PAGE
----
As part of Virtuoso’s ongoing commitment to sustainable travel, we’re profiling the experts, trendsetters, and industry leaders making a difference in sustainable tourism today. Here, a conversation with Luca Perfetto, the co-founder and CEO of Florencetown, a Virtuoso on-site tour connection that works with Virtuoso travel advisors to craft custom trips to Tuscany for their clients.

For nearly 15 years, Florencetown – led by Luca Perfetto, Urbano Brini, and Patrizio Montevecchi – has been crafting custom experiences in Florence and Tuscany for discerning travelers, while always staying true to its original mission: preserve Italian culture by creating unforgettable memories. Whether it’s biking through the Tuscan countryside, going behind the scenes to see “The Birth of Venus” without the crowds at the Uffizi Gallery, or learning to make homemade pasta from scratch, the company strives to make travelers feel like friends from out of town rather than just tourists.

We recently caught up with Luca Perfetto, Florencetown’s co-founder and CEO, to chat about his take on sustainability, the negative impacts of overtourism in Italy, and his vision for a world focused on respect rather than profit.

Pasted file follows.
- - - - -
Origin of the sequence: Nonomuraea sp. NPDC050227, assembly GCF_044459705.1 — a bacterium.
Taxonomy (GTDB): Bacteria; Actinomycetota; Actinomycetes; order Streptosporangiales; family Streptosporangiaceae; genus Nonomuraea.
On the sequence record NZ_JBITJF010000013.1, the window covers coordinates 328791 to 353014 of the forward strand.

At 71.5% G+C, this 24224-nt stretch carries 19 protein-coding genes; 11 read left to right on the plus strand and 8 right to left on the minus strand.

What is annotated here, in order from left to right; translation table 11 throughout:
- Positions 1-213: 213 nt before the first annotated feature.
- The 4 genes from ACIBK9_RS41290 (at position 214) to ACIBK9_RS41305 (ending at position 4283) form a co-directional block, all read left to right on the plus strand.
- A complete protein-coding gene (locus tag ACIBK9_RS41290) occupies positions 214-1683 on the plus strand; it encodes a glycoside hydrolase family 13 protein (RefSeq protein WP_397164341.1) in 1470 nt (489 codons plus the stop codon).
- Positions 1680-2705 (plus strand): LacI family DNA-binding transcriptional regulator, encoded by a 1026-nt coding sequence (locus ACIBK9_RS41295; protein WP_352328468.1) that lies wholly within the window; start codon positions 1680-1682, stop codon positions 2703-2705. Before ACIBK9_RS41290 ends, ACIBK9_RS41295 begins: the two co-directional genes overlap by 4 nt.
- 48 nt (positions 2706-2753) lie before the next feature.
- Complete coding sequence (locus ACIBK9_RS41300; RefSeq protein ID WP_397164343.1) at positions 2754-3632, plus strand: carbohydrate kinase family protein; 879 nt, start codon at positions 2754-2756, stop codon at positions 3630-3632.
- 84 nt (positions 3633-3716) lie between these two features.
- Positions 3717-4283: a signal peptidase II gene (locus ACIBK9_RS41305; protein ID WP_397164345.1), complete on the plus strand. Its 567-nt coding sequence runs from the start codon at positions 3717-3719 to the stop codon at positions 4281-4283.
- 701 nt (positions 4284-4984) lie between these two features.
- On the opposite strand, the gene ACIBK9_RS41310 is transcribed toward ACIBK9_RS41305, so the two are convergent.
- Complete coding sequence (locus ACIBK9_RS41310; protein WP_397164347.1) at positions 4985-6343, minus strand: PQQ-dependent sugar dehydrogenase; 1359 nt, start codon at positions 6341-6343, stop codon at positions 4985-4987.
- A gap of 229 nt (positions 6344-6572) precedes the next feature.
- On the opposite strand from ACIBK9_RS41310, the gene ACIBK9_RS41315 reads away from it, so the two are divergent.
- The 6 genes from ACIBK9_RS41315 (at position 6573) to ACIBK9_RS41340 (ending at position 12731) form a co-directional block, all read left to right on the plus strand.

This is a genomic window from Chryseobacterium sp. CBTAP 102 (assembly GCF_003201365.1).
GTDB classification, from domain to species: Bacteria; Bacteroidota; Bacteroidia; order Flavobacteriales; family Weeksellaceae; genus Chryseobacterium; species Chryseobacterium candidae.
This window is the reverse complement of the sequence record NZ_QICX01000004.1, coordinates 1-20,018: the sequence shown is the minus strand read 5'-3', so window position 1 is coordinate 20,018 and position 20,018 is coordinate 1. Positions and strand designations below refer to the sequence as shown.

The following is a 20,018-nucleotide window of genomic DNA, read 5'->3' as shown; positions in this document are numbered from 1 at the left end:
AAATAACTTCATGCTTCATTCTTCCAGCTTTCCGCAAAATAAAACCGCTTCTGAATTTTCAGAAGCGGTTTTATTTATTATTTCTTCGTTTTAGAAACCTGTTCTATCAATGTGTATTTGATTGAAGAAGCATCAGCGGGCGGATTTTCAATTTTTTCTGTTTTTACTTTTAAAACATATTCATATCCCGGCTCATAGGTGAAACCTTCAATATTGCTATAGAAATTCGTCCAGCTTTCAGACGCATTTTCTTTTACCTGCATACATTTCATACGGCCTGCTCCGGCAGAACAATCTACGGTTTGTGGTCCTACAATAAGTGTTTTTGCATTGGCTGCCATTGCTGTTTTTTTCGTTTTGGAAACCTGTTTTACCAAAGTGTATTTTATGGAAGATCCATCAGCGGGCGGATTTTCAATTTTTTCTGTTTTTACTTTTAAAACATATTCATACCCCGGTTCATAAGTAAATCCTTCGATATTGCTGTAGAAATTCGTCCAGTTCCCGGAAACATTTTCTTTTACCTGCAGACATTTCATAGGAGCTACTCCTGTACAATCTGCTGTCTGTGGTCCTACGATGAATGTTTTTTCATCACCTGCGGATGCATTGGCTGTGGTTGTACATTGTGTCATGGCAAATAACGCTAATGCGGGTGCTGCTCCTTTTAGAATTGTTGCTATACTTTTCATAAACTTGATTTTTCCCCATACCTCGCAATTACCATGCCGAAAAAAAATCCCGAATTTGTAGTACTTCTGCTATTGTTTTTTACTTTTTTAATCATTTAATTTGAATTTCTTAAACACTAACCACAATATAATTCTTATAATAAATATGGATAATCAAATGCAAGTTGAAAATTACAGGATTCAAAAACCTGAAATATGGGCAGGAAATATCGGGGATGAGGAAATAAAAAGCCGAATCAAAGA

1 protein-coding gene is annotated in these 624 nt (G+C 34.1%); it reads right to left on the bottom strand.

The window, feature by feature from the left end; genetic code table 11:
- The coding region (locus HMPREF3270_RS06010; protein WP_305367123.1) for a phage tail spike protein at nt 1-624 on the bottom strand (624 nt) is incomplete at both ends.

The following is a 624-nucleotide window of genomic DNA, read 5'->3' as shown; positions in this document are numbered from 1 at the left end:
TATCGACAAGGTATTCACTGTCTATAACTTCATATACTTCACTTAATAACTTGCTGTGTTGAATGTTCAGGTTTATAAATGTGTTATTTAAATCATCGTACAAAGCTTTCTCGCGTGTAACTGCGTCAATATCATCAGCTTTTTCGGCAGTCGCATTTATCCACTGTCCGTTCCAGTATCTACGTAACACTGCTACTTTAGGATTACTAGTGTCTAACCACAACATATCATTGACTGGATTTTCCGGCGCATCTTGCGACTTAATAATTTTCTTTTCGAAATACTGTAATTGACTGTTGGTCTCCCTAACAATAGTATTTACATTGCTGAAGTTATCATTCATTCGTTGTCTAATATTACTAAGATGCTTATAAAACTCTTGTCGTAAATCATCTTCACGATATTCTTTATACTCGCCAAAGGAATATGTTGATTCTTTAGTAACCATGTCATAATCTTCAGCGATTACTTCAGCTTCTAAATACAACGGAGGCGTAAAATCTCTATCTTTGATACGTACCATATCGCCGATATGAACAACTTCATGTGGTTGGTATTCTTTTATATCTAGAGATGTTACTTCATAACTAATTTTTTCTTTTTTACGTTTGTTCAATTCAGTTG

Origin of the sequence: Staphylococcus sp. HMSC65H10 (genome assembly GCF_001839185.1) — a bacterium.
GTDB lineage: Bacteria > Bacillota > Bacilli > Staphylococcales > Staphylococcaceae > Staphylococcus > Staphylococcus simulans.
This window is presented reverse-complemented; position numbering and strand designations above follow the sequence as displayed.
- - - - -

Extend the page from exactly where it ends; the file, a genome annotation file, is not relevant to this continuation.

luca perfetto

What’s your personal stance on sustainable travel?
With tourism, I believe we’ve passed the phase where “sustainability” only means eco-friendly and organic. Now, I believe that our most important concern is protecting the local essence of destinations. Every aspect must be taken into account – artisans, traditions, gastronomy, natural elements.

How has overtourism negatively affected Florence, Venice, and other Italian cities?
The absence of regulations has allowed too many people to visit small city centers like Venice and Florence at once, which has transformed many travel experiences into less authentic and less enjoyable ones. Imagine being in a stadium watching a football match with twice as many people present than the natural capacity of the infrastructure allows: not enough seats, long lines, overpriced products, extra noise, and an inferior watching experience. That’s what being in a small Italian destination during high season has felt like. However, I want to be clear that I’m not criticizing mass tourism. I’m not criticizing cruise ships or large tour groups. I’m criticizing the absence of effective policies regarding the issues that they cause. And now, we as tour operators are asking for changes to be made.

How can those changes be successfully made – what’s the balance between welcoming tourists to a place and not losing the essence of that place?
As never before, changing the paradigm of overtourism is necessary. We now have the chance to rewrite our future more proficiently. We believe the government should give tourism back to the professionals. There are too many improvised operators and unregulated activity. Tourism needs to be conducted by true professionals.